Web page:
Pirates Signed Three of the Best Independent League Pitchers This Year

Baseball America released their list of the top independent league players on Thursday, splitting it up between the top five signed and unsigned players. For the signed players, it’s no shock that John Holdzkom was ranked first. He made it all the way to the majors within months of pitching his last game in independent ball. A simple suggestion from his pitching coach this year turned him from a hard-thrower with no control, to a standout reliever that appeared in the playoffs for the Pirates.

Also on the list at #3 was Matt Nevarez, who pitched briefly for Altoona after signing in mid-August. He is currently pitching in winter ball and due to his previous experience in pro ball, Nevarez will become a free agent once the FA period begins. It will be interesting to see if the Pirates resign him for next year. The scouting report has him throwing 93-96 MPH with his fastball and possessing a cutter that is called “useful, with good late life”. Nevarez also has a change-up that is a good pitch at times, though he lacks consistency with it. In 6.2 innings with Altoona, he allowed three hits and struck out nine batters.

The other player listed is Chris Peacock, who is #5 on the unsigned list, but he recently signed with the Pirates. The scouting report has Peacock hitting 97 MPH with his fastball, which sits 92-95. It sounds like he will be a bullpen arm because his secondary pitches aren’t great and there are some questions with his control. The fastball speed alone makes him interesting, but he will have to develop his splitter and cutter/slider to get far in the system.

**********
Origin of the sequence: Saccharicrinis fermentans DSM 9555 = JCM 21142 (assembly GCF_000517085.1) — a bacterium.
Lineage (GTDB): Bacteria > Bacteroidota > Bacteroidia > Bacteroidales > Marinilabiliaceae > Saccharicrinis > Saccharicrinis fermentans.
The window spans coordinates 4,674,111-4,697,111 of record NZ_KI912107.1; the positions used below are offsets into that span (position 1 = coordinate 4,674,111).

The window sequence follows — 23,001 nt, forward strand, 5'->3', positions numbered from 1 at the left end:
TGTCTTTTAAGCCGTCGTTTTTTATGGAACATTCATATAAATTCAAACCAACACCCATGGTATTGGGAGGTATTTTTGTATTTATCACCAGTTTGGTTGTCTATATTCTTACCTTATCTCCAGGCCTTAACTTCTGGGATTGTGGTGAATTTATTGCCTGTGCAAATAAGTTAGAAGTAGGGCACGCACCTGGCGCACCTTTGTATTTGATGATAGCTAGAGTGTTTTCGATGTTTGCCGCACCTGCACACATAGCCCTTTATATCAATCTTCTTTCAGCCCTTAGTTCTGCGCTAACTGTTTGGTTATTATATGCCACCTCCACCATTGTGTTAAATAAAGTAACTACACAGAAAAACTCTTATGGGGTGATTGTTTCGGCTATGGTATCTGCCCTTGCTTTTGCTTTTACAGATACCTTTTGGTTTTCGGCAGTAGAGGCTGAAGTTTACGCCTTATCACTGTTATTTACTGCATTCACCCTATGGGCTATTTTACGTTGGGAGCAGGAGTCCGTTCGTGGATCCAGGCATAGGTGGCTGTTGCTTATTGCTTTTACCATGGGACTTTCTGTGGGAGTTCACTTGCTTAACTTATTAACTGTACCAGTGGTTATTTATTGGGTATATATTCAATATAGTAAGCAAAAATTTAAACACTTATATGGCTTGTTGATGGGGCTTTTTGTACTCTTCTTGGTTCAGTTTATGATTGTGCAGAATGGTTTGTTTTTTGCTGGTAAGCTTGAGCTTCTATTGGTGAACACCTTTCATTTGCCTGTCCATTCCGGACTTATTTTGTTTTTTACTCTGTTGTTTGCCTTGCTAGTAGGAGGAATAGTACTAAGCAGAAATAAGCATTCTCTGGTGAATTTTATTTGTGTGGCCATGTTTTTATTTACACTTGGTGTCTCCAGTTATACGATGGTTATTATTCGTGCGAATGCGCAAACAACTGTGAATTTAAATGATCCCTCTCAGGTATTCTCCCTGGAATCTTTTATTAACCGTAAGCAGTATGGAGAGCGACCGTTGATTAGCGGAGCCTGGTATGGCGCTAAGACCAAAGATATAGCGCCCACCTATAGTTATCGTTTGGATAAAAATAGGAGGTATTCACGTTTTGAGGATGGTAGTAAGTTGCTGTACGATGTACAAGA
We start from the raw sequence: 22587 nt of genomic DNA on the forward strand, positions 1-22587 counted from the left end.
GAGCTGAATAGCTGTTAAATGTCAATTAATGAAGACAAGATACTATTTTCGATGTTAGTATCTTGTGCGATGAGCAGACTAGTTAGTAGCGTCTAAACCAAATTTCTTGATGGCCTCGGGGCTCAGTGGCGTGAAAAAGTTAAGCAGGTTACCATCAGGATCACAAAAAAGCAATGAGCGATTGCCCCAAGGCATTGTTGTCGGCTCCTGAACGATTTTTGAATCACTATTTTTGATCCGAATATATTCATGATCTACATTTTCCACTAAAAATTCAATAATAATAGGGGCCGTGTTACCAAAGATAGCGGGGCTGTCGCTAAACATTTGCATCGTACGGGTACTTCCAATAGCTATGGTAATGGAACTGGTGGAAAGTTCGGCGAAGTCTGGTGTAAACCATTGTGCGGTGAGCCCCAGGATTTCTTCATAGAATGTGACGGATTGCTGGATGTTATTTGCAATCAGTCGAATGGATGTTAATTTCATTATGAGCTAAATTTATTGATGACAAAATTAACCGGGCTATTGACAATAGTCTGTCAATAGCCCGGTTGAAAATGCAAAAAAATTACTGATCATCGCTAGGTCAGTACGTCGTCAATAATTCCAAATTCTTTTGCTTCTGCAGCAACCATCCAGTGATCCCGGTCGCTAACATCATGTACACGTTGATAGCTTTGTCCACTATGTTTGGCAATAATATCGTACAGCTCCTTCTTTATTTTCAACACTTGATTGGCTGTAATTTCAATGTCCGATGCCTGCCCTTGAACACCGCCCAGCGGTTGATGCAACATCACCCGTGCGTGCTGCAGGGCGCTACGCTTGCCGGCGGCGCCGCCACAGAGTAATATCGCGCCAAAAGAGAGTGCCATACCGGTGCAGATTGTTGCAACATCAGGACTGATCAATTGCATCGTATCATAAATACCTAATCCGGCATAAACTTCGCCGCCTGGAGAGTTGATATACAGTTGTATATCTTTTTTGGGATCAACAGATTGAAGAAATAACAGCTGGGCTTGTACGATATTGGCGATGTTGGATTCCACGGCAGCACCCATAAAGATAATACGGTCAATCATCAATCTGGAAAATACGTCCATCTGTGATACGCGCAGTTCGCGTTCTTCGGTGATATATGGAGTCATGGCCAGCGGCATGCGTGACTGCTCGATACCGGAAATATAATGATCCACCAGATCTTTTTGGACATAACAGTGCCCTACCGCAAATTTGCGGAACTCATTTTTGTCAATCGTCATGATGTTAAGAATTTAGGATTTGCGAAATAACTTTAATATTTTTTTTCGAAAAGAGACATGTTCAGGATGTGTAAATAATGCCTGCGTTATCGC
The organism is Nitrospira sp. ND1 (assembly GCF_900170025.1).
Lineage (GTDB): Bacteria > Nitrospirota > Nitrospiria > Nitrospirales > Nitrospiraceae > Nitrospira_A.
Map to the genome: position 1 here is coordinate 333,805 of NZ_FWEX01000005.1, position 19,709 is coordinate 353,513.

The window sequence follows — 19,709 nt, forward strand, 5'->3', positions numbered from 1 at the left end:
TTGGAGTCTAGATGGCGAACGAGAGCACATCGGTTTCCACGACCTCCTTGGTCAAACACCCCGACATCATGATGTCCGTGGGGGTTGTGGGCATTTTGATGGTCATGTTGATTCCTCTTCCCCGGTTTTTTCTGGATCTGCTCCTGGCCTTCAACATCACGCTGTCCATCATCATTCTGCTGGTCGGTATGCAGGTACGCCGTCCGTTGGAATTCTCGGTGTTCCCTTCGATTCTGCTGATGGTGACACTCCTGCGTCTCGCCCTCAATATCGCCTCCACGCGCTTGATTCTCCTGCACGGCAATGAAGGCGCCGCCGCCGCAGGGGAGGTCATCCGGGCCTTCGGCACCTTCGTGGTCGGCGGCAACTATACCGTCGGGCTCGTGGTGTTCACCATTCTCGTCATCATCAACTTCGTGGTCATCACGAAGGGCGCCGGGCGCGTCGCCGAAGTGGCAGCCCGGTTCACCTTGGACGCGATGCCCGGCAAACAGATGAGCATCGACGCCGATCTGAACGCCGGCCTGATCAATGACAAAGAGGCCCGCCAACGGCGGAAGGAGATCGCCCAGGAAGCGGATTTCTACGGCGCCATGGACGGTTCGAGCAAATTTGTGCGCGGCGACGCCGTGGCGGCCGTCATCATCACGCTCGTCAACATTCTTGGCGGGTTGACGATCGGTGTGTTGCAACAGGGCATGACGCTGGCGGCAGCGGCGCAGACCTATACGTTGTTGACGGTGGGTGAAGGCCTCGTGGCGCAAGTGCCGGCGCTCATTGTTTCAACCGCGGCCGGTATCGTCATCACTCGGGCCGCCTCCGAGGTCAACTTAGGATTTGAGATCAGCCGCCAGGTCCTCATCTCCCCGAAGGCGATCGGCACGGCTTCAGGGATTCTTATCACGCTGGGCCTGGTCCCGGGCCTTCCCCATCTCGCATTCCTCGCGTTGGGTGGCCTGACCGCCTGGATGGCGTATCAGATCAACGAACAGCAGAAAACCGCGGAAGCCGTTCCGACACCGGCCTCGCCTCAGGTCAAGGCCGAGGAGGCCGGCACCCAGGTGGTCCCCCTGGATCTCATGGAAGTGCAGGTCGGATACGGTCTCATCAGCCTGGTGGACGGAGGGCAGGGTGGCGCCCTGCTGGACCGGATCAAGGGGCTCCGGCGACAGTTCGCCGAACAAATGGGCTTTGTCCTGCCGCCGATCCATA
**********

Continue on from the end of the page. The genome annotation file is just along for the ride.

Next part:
The scouting reports are up now and can be found here.

John started working at Pirates Prospects in 2009, but his connection to the Pittsburgh Pirates started exactly 100 years earlier when Dots Miller debuted for the 1909 World Series champions. John was born in Kearny, NJ, two blocks from the house where Dots Miller grew up. From that hometown hero connection came a love of Pirates history, as well as the sport of baseball.

When he didn't make it as a lefty pitcher with an 80+ MPH fastball and a slider that needed work, John turned to covering the game, eventually focusing in on the prospects side, where his interest was pushed by the big league team being below .500 for so long. John has covered the minors in some form since the 2002 season, and leads the draft and international coverage on Pirates Prospects. He writes daily on Pittsburgh Baseball History, when he's not covering the entire system daily throughout the entire year on Pirates Prospects.

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One thing about these independent league pitchers is that with the Pirates they will receive the best coaching they can get, the arm is what counts and all three of these guys seem to have good arms. Don’t they also have Rinku coming back this year after arm surgery.

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